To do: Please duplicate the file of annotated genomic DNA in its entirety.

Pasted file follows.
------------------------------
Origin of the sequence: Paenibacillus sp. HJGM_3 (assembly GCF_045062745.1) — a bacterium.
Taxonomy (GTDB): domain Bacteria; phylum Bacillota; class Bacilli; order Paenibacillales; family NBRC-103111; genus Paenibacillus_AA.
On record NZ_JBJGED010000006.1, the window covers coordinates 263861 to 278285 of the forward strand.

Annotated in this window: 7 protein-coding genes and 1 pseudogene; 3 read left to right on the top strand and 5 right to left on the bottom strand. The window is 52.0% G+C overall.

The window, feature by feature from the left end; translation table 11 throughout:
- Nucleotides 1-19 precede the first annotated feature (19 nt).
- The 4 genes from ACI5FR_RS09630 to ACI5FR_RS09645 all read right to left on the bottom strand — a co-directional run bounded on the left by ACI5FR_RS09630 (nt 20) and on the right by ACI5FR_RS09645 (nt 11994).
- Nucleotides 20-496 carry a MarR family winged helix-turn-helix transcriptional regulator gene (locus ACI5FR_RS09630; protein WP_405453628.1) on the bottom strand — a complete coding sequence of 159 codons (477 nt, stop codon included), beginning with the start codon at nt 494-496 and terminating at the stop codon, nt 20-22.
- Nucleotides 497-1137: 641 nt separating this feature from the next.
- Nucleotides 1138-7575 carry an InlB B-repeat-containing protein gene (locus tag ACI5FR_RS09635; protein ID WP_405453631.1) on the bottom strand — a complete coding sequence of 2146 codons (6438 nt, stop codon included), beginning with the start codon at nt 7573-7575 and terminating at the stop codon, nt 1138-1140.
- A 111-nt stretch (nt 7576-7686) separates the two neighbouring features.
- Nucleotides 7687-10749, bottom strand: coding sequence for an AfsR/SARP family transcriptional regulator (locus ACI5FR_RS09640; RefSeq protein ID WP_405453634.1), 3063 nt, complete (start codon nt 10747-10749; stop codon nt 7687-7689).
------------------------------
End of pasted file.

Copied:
Origin of the sequence: Paenibacillus sp. HJGM_3 (assembly GCF_045062745.1) — a bacterium.
Taxonomy (GTDB): domain Bacteria; phylum Bacillota; class Bacilli; order Paenibacillales; family NBRC-103111; genus Paenibacillus_AA.
On record NZ_JBJGED010000006.1, the window covers coordinates 263861 to 278285 of the forward strand.

Annotated in this window: 7 protein-coding genes and 1 pseudogene; 3 read left to right on the top strand and 5 right to left on the bottom strand. The window is 52.0% G+C overall.

The window, feature by feature from the left end; translation table 11 throughout:
- Nucleotides 1-19 precede the first annotated feature (19 nt).
- The 4 genes from ACI5FR_RS09630 to ACI5FR_RS09645 all read right to left on the bottom strand — a co-directional run bounded on the left by ACI5FR_RS09630 (nt 20) and on the right by ACI5FR_RS09645 (nt 11994).
- Nucleotides 20-496 carry a MarR family winged helix-turn-helix transcriptional regulator gene (locus ACI5FR_RS09630; protein WP_405453628.1) on the bottom strand — a complete coding sequence of 159 codons (477 nt, stop codon included), beginning with the start codon at nt 494-496 and terminating at the stop codon, nt 20-22.
- Nucleotides 497-1137: 641 nt separating this feature from the next.
- Nucleotides 1138-7575 carry an InlB B-repeat-containing protein gene (locus tag ACI5FR_RS09635; protein ID WP_405453631.1) on the bottom strand — a complete coding sequence of 2146 codons (6438 nt, stop codon included), beginning with the start codon at nt 7573-7575 and terminating at the stop codon, nt 1138-1140.
- A 111-nt stretch (nt 7576-7686) separates the two neighbouring features.
- Nucleotides 7687-10749, bottom strand: coding sequence for an AfsR/SARP family transcriptional regulator (locus ACI5FR_RS09640; RefSeq protein ID WP_405453634.1), 3063 nt, complete (start codon nt 10747-10749; stop codon nt 7687-7689).